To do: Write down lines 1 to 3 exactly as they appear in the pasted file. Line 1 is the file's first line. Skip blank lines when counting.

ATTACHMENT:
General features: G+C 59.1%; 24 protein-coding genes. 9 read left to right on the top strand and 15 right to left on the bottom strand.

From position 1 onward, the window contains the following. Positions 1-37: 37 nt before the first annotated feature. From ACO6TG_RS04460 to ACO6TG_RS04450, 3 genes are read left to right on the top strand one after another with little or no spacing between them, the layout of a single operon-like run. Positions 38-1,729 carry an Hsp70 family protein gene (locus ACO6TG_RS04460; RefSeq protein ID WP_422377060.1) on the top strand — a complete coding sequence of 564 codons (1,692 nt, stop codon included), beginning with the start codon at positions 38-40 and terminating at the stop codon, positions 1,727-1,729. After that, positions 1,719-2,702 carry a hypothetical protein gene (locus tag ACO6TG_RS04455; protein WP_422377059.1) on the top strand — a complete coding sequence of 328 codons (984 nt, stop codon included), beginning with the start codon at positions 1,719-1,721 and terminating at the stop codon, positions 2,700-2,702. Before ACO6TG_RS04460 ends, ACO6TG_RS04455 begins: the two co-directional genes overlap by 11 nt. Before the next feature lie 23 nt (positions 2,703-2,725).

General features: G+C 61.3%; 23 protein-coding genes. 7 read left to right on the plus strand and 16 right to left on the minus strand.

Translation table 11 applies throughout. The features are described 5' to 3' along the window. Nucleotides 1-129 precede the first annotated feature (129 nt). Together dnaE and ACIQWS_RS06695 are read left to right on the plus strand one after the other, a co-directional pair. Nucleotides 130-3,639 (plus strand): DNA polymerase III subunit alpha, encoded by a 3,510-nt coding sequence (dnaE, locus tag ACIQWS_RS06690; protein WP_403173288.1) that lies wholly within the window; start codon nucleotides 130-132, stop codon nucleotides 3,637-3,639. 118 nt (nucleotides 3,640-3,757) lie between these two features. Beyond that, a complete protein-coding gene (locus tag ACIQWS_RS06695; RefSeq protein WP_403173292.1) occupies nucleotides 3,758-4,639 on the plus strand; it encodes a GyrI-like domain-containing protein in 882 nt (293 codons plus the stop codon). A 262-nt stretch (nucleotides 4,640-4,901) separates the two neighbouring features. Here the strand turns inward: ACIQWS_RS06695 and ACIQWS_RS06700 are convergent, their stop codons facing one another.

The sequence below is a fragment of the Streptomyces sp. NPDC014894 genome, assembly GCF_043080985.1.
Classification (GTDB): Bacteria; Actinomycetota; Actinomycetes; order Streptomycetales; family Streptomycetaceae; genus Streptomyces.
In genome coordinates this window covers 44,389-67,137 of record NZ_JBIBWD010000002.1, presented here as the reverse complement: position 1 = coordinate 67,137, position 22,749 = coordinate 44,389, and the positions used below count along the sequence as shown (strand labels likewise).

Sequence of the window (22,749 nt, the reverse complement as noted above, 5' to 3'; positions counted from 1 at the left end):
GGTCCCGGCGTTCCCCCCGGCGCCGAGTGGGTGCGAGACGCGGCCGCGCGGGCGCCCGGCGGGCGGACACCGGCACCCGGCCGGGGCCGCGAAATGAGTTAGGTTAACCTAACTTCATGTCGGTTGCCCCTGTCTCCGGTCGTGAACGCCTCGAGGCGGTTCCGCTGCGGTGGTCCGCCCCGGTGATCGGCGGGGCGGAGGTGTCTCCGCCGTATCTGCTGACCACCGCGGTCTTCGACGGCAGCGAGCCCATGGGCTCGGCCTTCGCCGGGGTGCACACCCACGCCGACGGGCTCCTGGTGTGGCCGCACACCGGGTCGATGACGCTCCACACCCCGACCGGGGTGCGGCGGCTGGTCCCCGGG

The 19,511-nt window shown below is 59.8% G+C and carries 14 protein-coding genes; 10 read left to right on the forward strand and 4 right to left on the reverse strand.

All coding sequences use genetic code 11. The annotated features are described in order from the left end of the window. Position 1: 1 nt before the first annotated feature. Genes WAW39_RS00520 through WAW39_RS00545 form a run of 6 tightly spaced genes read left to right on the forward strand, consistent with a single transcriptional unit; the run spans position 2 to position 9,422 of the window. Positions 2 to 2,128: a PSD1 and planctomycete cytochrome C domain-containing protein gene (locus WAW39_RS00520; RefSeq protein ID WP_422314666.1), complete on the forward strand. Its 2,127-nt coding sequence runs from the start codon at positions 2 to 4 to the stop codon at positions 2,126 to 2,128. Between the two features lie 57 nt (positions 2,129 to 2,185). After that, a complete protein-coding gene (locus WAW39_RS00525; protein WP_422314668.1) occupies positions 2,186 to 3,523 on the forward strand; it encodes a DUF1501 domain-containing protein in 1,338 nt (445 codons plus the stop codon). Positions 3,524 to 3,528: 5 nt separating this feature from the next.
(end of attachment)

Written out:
General features: G+C 59.1%; 24 protein-coding genes. 9 read left to right on the top strand and 15 right to left on the bottom strand.

From position 1 onward, the window contains the following. Positions 1-37: 37 nt before the first annotated feature. From ACO6TG_RS04460 to ACO6TG_RS04450, 3 genes are read left to right on the top strand one after another with little or no spacing between them, the layout of a single operon-like run. Positions 38-1,729 carry an Hsp70 family protein gene (locus ACO6TG_RS04460; RefSeq protein ID WP_422377060.1) on the top strand — a complete coding sequence of 564 codons (1,692 nt, stop codon included), beginning with the start codon at positions 38-40 and terminating at the stop codon, positions 1,727-1,729. After that, positions 1,719-2,702 carry a hypothetical protein gene (locus tag ACO6TG_RS04455; protein WP_422377059.1) on the top strand — a complete coding sequence of 328 codons (984 nt, stop codon included), beginning with the start codon at positions 1,719-1,721 and terminating at the stop codon, positions 2,700-2,702. Before ACO6TG_RS04460 ends, ACO6TG_RS04455 begins: the two co-directional genes overlap by 11 nt. Before the next feature lie 23 nt (positions 2,703-2,725).

General features: G+C 61.3%; 23 protein-coding genes. 7 read left to right on the plus strand and 16 right to left on the minus strand.